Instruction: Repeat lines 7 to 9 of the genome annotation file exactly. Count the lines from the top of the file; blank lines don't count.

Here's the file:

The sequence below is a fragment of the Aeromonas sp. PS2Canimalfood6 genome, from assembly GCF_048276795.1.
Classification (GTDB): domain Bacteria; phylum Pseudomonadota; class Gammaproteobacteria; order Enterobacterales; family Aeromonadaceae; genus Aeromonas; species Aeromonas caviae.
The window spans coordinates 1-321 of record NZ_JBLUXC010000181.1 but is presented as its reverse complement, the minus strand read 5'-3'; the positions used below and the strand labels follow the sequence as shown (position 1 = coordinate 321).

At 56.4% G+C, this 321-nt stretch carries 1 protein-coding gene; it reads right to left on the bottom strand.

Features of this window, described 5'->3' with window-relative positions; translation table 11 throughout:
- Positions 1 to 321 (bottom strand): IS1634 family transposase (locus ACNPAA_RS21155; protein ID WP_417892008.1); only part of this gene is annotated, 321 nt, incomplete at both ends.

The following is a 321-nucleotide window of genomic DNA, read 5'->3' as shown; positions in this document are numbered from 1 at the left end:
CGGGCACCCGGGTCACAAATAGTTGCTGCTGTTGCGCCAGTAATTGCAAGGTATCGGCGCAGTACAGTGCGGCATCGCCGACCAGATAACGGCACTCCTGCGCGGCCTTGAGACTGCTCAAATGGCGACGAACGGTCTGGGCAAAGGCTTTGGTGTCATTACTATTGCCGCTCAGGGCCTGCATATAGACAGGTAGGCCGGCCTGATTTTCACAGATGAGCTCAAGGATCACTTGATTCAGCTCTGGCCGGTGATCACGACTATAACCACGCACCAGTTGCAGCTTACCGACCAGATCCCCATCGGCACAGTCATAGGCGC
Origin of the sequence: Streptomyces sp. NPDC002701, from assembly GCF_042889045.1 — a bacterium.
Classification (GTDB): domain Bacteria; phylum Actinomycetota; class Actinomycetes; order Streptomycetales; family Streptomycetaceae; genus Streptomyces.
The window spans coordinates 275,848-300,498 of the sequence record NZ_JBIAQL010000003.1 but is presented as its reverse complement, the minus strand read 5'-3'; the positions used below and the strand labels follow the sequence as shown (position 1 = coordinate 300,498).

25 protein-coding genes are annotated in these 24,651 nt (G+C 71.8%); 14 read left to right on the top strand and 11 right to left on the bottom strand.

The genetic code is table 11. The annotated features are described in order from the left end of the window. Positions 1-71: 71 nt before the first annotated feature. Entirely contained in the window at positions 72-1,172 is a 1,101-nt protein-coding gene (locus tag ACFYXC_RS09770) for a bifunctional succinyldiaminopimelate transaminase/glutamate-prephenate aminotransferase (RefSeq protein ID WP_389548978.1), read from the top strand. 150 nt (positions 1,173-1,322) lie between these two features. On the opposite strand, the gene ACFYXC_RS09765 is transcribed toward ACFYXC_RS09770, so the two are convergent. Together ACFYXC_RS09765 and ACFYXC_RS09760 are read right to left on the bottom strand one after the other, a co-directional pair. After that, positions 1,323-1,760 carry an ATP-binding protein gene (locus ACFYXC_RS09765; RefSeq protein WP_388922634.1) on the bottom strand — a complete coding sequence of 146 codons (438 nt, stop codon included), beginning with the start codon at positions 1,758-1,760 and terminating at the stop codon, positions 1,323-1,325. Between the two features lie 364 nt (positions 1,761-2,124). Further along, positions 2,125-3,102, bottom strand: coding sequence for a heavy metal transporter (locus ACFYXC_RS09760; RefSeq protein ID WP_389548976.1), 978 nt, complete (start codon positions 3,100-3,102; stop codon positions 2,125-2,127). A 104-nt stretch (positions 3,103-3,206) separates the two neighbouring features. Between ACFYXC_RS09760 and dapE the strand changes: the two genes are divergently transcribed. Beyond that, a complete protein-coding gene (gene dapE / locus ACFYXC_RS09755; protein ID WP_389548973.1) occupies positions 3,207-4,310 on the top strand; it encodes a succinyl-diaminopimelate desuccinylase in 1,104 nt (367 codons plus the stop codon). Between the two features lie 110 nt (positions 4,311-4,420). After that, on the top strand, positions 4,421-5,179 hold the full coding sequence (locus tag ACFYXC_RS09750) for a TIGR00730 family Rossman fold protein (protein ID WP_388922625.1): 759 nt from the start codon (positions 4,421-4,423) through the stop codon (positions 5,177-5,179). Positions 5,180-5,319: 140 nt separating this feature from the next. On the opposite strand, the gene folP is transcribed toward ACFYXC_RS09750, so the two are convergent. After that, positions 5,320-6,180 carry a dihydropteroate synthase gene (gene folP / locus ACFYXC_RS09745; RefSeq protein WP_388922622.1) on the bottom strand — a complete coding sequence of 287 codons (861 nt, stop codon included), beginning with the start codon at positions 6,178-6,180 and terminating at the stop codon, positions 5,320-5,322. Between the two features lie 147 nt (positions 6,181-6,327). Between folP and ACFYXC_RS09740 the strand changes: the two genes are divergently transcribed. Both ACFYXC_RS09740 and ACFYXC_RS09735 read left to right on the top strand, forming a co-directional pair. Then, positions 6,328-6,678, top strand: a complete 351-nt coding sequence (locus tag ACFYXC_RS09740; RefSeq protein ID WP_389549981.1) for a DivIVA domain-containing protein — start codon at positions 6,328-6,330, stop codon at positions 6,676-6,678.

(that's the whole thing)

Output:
The following is a 321-nucleotide window of genomic DNA, read 5'->3' as shown; positions in this document are numbered from 1 at the left end:
CGGGCACCCGGGTCACAAATAGTTGCTGCTGTTGCGCCAGTAATTGCAAGGTATCGGCGCAGTACAGTGCGGCATCGCCGACCAGATAACGGCACTCCTGCGCGGCCTTGAGACTGCTCAAATGGCGACGAACGGTCTGGGCAAAGGCTTTGGTGTCATTACTATTGCCGCTCAGGGCCTGCATATAGACAGGTAGGCCGGCCTGATTTTCACAGATGAGCTCAAGGATCACTTGATTCAGCTCTGGCCGGTGATCACGACTATAACCACGCACCAGTTGCAGCTTACCGACCAGATCCCCATCGGCACAGTCATAGGCGC
Origin of the sequence: Streptomyces sp. NPDC002701, from assembly GCF_042889045.1 — a bacterium.